How many specialties does a typical hospital offer? I’m looking at the lists of specialties offered by three different Acute Trusts as I write this: one offers 51 specialties, one offers 53 and one offers 54. So, from this very limited sample, we can guess that a typical Acute Trust offers about 50 specialties.
The question, then, is which specialties should a Trust offer Advice & Guidance for? Although the idea of a GP being able to call every specialty is nice in principle, this is unlikely to work in practice. For example, some departments may have insufficient personnel to be able to offer the service; others may not be worth the economic and organisational cost required to offer the service.
That being the case, how do you decide how many and which specialties should offer Advice & Guidance? The following is how we recommend our customers prioritise specialties on Consultant Connect.
1. Referral Volume – First Referral AND Follow-Up Referral
Although this is an obvious approach – you want to focus your efforts on where the results will be biggest – there are a couple of additional points worth making:
Firstly, the CQUIN 2017 – 19 offers Trusts significant sums of money based on the volume of referrals covered by Advice & Guidance. The target is for specialties accounting for 75% of referrals by volume to offer Advice & Guidance. This sounds like a lot until you analyse the figures: over 80% of referral volumes are covered by the top 20 specialties. Of these top 20 specialties, some can be further condensed – eg. Gynaecology and Obstetrics can be combined into one specialty.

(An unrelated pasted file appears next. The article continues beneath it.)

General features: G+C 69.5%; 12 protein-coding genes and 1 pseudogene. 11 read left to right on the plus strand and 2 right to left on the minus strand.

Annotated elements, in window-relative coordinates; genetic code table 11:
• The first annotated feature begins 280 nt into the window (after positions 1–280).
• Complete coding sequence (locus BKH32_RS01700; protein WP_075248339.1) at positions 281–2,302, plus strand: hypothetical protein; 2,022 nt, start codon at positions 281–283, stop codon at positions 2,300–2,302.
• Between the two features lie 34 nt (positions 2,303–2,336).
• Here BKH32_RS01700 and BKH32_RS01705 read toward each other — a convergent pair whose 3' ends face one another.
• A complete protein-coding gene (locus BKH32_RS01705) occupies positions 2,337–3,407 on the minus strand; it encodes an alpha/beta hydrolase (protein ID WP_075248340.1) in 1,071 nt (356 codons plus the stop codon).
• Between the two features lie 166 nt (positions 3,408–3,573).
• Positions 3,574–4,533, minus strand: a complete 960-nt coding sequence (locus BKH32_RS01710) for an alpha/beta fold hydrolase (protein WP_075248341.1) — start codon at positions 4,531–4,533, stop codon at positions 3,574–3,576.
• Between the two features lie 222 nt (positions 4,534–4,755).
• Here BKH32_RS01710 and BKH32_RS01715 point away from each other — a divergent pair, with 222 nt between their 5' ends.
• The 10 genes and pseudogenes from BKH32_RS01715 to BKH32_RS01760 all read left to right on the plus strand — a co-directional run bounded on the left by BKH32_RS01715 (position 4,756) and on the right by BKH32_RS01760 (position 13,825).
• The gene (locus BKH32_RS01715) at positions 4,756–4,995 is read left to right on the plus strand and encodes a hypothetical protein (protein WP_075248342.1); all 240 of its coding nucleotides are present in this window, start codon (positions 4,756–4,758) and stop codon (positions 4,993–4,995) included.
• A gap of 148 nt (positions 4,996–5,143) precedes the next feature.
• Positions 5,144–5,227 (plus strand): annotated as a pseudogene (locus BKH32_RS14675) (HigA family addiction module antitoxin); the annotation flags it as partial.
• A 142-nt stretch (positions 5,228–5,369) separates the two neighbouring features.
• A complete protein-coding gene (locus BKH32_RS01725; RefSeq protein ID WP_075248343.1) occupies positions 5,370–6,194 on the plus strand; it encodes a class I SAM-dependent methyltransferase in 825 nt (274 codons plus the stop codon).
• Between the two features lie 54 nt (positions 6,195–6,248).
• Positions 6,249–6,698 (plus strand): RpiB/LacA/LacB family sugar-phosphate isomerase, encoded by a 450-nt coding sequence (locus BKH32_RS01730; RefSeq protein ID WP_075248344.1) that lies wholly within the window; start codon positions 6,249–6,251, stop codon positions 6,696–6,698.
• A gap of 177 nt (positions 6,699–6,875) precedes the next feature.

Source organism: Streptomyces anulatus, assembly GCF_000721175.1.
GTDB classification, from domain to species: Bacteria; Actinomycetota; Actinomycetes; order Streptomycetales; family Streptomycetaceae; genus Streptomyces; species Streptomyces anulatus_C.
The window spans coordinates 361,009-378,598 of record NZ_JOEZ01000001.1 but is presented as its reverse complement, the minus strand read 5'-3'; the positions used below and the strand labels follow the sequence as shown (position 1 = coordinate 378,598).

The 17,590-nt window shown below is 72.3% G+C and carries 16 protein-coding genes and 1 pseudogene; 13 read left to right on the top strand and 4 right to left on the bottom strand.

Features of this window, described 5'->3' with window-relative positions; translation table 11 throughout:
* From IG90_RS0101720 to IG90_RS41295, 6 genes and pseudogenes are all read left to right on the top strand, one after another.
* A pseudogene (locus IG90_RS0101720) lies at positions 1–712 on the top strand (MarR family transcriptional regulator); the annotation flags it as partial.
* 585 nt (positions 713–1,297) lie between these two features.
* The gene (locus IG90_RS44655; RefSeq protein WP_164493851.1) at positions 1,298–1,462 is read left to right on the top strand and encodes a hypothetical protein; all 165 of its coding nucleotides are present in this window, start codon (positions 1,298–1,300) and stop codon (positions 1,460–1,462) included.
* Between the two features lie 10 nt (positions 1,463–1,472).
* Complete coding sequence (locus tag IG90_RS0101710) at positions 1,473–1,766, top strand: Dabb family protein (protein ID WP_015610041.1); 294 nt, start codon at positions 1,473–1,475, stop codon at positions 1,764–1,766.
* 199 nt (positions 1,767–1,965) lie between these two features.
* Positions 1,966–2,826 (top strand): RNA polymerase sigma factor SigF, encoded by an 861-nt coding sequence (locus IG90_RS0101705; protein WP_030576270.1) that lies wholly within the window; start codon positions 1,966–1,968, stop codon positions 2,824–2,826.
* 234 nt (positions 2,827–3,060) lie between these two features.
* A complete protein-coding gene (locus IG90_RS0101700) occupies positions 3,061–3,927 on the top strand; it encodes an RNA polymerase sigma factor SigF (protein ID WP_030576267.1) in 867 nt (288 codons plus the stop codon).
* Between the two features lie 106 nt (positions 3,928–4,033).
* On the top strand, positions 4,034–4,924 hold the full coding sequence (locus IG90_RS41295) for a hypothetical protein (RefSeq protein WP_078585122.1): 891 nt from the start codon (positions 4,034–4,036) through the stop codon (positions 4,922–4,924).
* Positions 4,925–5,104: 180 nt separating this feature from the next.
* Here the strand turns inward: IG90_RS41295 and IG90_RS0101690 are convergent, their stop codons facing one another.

The second point worth making is not to only focus on first outpatient appointment but also to consider follow-ups. For example, in the Trusts analysed here, for every Cardiology first appointment at a Trust there are 3 – 4 times as many follow up referrals. By contrast, for every Gastroenterology first appointment there is a much smaller number of follow ups (between less than 1 and 1.5 times as many follow up referrals). Naturally, if Cardiology and Gastroenterology had similar numbers of first outpatient appointments, Cardiology would offer a larger opportunity to reduce referrals with Advice & Guidance.
2. Proven suitability for Advice & Guidance
We have gathered data on the performance of telephone Advice & Guidance for a wide variety of hospital specialties – specifically:
- how much demand there is for each specialty relative to others; and
- what percentage of calls result in patients avoiding unnecessary trips to hospital.
Our performance benchmarking analysis published in October gives this information across 8 of the most popular specialties on our system. If you would like information on a specialty not included in the analysis, please get in touch with us.
3. Local “Pain Points”
Including a specialty that is under severe pressure locally is a great way to strengthen relationships between clinicians, Trusts and commissioners in an area. Firstly, it shows a serious, coordinated attempt across primary and secondary care to address a problem for patients.
Secondly, although Advice & Guidance will have an impact on a problem, it will probably not solve the problem altogether. Through working together to deliver an Advice & Guidance service, though, stakeholders can gain an understanding about the specialty in the “whole system” context – and work to tackle it together.
If you would like to discuss how to choose specialties for a local telephone Advice & Guidance system in your area, please call us on 01865 261467 or email firstname.lastname@example.org